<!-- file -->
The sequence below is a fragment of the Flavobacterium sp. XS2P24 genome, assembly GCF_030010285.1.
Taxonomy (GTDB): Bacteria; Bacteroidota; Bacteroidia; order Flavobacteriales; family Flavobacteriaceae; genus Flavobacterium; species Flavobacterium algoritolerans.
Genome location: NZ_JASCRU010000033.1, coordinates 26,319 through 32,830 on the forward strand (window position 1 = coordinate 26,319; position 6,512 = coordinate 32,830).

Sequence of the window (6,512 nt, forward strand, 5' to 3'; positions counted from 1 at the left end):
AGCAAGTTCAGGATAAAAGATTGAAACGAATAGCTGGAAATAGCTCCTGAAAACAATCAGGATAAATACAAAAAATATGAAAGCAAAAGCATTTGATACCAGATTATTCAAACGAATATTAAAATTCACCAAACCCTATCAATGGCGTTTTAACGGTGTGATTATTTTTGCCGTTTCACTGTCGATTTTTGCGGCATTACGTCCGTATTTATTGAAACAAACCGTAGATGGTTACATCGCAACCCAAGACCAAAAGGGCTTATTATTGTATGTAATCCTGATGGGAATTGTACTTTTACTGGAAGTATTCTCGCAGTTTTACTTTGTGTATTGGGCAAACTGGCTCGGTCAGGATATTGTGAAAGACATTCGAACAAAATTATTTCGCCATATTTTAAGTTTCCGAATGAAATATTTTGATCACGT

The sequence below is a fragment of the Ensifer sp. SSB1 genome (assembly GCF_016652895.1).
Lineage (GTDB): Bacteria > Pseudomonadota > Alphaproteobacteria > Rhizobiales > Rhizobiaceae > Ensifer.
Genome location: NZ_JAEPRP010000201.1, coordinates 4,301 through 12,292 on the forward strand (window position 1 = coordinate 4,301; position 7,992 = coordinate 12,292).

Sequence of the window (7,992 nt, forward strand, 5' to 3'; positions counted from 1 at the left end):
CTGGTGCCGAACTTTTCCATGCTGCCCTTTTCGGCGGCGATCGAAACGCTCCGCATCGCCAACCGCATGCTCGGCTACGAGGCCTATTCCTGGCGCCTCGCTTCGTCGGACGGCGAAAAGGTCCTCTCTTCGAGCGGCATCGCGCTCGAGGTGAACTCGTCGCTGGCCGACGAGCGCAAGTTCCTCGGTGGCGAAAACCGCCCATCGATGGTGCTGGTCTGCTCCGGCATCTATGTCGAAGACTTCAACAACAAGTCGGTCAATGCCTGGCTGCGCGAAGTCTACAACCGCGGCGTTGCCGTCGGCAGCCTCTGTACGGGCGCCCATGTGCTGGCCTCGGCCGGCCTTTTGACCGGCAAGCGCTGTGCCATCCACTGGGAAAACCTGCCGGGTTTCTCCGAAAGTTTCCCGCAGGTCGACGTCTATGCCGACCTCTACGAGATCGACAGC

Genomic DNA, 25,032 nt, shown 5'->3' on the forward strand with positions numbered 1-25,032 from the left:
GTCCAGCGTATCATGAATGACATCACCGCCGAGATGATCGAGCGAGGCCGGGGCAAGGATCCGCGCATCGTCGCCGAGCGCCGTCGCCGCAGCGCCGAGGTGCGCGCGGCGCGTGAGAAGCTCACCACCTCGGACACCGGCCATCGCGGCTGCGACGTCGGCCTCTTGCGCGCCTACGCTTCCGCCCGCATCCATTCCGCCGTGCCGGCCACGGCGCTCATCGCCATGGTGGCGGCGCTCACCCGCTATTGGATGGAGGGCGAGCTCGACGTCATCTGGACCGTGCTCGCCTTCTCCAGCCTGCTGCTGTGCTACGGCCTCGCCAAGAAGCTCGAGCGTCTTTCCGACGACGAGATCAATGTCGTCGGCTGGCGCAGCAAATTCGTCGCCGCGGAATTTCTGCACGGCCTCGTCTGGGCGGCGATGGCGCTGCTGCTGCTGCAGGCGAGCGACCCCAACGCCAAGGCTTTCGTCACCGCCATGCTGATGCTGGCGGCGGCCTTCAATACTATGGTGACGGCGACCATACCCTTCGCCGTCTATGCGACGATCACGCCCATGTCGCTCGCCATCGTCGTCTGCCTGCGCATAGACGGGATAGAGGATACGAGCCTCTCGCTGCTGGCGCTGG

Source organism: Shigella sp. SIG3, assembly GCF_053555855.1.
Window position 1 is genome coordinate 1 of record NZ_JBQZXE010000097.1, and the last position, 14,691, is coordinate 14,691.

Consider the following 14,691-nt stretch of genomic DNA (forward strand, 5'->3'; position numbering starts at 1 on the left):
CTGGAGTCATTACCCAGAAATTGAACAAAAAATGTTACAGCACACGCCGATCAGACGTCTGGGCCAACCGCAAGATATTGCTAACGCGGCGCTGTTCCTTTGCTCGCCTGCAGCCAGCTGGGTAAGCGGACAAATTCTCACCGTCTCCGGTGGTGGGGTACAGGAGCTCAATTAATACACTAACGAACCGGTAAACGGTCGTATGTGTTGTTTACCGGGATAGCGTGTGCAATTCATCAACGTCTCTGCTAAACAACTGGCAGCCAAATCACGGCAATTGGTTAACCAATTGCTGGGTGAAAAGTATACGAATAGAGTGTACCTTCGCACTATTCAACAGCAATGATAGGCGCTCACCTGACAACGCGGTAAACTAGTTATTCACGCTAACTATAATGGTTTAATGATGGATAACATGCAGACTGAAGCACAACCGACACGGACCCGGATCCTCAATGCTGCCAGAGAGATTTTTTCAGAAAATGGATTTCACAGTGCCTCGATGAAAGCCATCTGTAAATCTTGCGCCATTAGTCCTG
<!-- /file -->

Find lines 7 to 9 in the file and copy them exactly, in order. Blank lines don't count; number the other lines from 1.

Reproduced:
Lineage (GTDB): Bacteria > Pseudomonadota > Alphaproteobacteria > Rhizobiales > Rhizobiaceae > Ensifer.
Genome location: NZ_JAEPRP010000201.1, coordinates 4,301 through 12,292 on the forward strand (window position 1 = coordinate 4,301; position 7,992 = coordinate 12,292).

Sequence of the window (7,992 nt, forward strand, 5' to 3'; positions counted from 1 at the left end):